John has problems with his Bluetooth earbuds breaking up when he's outside. He's tried more than one model and it still happens. But when they're inside, they play just fine. Leo says that Bluetooth is a frustrating art form that Apple has tied us to, so they can make money selling Bluetooth headphones. Now everyone is doing it: drives him nuts. It's likely interference. More expensive models usually have better reception, so it may just be a case of you get what you pay for. OneMore makes a pair that wires both pods together.
Paul has an iPhone SE and wants to know how he can print from it without having to do it via WiFi. Leo says you really can't. Apple wants an iPhone to print via WiFi (called Air Printing), but if your printer is Bluetooth compatible, you can try printing via Bluetooth. If you don't have a Bluetooth-capable printer, you can get a Bluetooth Printer Adapter.
HP makes a few models that use Bluetooth. So check there. All you'll need to do is pair your phone to the printer after it's been made discoverable, and you can print.
Billy has a four-year-old Insignia TV and wants to listen to the audio with Bluetooth speakers. But it doesn't have Bluetooth; what can he do? Leo says that Bluetooth has latency issues that will drive you nuts watching TV. Leo would recommend wireless headphones; he likes the SennheiserTV brand. Another option is to get a Roku streaming box. Most of the models have a headphone jack built into the remote. So you can plug in headphones and listen without your neighbors complaining.
Scott joins Leo to talk about the new AptX lossless high-resolution Bluetooth standard that was announced this week. Scott adds that while it does have a little compression, the AptX developers state they can recover the original quality of the sound. But it's not really high resolution. As for headphones, Scott uses OneMore's Stylish Bluetooth headphones. They sound great. But when he really wants to hear high-resolution audio, he sticks to wired headphones.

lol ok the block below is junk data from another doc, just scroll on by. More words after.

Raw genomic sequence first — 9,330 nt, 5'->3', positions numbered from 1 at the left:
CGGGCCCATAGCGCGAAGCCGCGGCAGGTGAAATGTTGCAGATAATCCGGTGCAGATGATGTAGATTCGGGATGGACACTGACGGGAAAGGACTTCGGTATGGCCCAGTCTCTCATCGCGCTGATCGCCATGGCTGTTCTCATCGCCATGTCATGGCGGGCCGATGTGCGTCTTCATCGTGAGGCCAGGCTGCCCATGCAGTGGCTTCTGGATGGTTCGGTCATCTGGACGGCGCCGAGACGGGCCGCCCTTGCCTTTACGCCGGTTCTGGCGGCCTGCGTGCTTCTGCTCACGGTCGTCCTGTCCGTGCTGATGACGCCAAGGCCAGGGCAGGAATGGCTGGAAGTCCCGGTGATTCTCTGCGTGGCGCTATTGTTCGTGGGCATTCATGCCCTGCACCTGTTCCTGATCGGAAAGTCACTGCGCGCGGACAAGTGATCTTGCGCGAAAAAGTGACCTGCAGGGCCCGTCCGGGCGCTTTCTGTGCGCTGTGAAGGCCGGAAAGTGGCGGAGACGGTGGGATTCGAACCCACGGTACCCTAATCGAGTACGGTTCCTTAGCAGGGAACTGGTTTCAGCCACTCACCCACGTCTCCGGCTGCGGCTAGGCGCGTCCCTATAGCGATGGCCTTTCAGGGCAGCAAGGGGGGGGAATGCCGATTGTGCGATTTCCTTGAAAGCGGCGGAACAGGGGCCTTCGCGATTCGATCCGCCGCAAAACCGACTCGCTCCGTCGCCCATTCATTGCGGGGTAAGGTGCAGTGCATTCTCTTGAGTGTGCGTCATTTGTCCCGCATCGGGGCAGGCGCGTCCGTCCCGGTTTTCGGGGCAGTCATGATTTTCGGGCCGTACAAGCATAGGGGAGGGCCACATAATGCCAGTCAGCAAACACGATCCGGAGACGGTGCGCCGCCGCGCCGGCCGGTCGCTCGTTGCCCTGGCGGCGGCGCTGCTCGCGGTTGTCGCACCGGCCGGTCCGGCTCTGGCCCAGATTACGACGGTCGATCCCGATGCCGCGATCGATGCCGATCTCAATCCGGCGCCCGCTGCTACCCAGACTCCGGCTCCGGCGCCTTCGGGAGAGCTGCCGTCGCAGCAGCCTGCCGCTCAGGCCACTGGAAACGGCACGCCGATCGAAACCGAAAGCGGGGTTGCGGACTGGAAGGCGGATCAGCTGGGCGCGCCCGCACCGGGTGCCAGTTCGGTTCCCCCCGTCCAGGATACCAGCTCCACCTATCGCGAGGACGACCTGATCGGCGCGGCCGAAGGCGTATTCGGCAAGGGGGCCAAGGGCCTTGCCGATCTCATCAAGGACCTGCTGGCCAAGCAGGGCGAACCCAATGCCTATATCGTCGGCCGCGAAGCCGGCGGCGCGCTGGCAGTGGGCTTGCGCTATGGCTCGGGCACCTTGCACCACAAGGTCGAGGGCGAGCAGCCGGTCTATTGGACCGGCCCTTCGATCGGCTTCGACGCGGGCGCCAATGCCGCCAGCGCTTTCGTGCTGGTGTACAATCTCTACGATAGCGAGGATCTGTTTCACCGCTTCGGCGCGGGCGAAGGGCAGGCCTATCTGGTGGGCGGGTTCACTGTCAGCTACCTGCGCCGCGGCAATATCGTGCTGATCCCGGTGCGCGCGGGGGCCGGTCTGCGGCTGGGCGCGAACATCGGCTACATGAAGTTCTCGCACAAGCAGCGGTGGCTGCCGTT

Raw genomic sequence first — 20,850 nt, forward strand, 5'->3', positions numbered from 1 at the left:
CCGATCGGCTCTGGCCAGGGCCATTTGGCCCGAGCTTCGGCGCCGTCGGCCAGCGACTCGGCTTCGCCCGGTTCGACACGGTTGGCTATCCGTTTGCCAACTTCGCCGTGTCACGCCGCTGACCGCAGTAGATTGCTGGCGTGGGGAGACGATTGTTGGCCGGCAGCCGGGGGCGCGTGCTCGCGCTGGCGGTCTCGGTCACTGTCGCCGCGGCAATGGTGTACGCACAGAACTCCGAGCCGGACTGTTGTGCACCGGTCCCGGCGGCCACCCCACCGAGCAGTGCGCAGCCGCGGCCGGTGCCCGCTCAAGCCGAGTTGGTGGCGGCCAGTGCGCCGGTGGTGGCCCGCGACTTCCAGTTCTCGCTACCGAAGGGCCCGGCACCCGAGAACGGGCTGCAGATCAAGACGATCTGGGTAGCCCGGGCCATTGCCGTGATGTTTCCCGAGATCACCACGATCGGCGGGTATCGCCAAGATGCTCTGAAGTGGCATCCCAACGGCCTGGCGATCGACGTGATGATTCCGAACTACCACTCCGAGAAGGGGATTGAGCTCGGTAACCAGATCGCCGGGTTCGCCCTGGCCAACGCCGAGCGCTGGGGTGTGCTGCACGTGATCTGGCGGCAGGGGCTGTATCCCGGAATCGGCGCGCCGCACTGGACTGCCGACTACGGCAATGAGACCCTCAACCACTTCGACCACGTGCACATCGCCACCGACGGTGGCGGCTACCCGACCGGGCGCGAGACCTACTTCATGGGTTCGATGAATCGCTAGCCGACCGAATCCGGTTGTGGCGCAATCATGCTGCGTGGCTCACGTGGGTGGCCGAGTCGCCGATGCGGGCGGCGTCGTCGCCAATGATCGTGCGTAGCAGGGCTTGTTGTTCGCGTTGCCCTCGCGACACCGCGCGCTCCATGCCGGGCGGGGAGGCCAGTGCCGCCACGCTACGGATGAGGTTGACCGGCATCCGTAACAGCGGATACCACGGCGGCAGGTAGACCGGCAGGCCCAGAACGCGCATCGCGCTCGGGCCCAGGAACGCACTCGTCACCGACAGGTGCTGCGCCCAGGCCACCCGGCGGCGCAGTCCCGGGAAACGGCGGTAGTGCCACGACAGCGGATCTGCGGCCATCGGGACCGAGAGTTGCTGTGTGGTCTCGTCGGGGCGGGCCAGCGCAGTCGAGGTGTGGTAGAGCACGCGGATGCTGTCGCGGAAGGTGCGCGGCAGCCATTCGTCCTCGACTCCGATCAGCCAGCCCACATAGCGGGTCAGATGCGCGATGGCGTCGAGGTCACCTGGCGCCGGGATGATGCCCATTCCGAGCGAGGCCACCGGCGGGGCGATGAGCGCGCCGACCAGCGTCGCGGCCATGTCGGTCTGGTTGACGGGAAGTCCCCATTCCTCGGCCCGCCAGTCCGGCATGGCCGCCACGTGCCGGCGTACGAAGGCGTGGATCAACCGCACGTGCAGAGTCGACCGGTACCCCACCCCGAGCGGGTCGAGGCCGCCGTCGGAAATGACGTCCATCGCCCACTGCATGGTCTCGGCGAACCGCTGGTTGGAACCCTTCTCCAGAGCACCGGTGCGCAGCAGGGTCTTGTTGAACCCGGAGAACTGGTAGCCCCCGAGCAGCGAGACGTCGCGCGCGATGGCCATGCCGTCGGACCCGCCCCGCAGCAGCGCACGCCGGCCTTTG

But don't expect Aptx on your iPhone any time soon. They use Apple lossless, AAC over Bluetooth.
Driving and phone-calling can be quite dangerous. So making a call to the Tech Guy while steering the wheel is not the most comfortable situation for your brain to process (often complex) answers from the other end. Always wait to pull over or get home before you dial Leo for a tech question. Nobody wants a car wreck/accident that can be easily avoided by simply waiting a bit to get off the road!
Beware of the Apple AirPods Max, especially if you're tempted to get them! They just are NOT worth the expensive $549 price tag for the average consumer. The main issue is the audio quality, as lossless audio doesn't seem to be supported even when the product is plugged in with a Lightning-to-3.5mm cable. The headphones should've supported an option for Airplay. The noise-canceling is pretty good thanks to the processors in both ears, so the AirPods Max makes sense for plane travel. But there are simply cheaper, competent alternatives out there.
Jim is hard of hearing and would like to know if there's an app or something that will enable him to boost his hearing aids or use bone-conducting headphones to hear. Leo says that there are in the iPhone. The iPhone will route sound to your hearing aids if they are modern. But if you want to use bone-conducting headphones, then you'll end up with some lag via Bluetooth. There's no lag with hearing aids because they use RF Radio technology and not Bluetooth. But if you need Bluetooth, then there are various wireless microphones that can do what Jim needs.
Michael has a Samsung Galaxy Tablet and when he connects via Bluetooth to his headset, the audio quality really drops. Leo says to try removing the device and then repairing it. It's also possible that the profile Michael is using is the wrong one. The sad part is, Michael may not have a choice to use a different one. So he may be stuck. He will want to use a profile suitable for music, like Aptex or A2DP. But it sounds like the tablet may be older, and thus relies on an older headset spec that doesn't support stereo and won't sound good.
Ross has ripped all his CDs so he can enjoy the mp3s in his car with an external hard drive. Leo says that is cool, but hard drives have the same problem as a record player; they will skip when jostled. So if you hit a bump, the hard drive could skip, and that could damage your hard drive. Leo recommends a solid-state solution like a thumb drive or SSD drive in an external enclosure. Or you can put the music up in the cloud and just stream it from your mobile phone through the car's Bluetooth connection.
John upgraded to a Moto G7 recently, and now it reboots when he goes to the supermarket and ONLY the supermarket. What gives? Leo guesses that there's a signal that the phone is receiving that it gets confused with. Try putting it in airplane mode first and see if it reboots. If it doesn't, then there's some sort of signal. ScooterX says there's a Google TechNote to reboot your phone. The way to fix it is to turn off Bluetooth.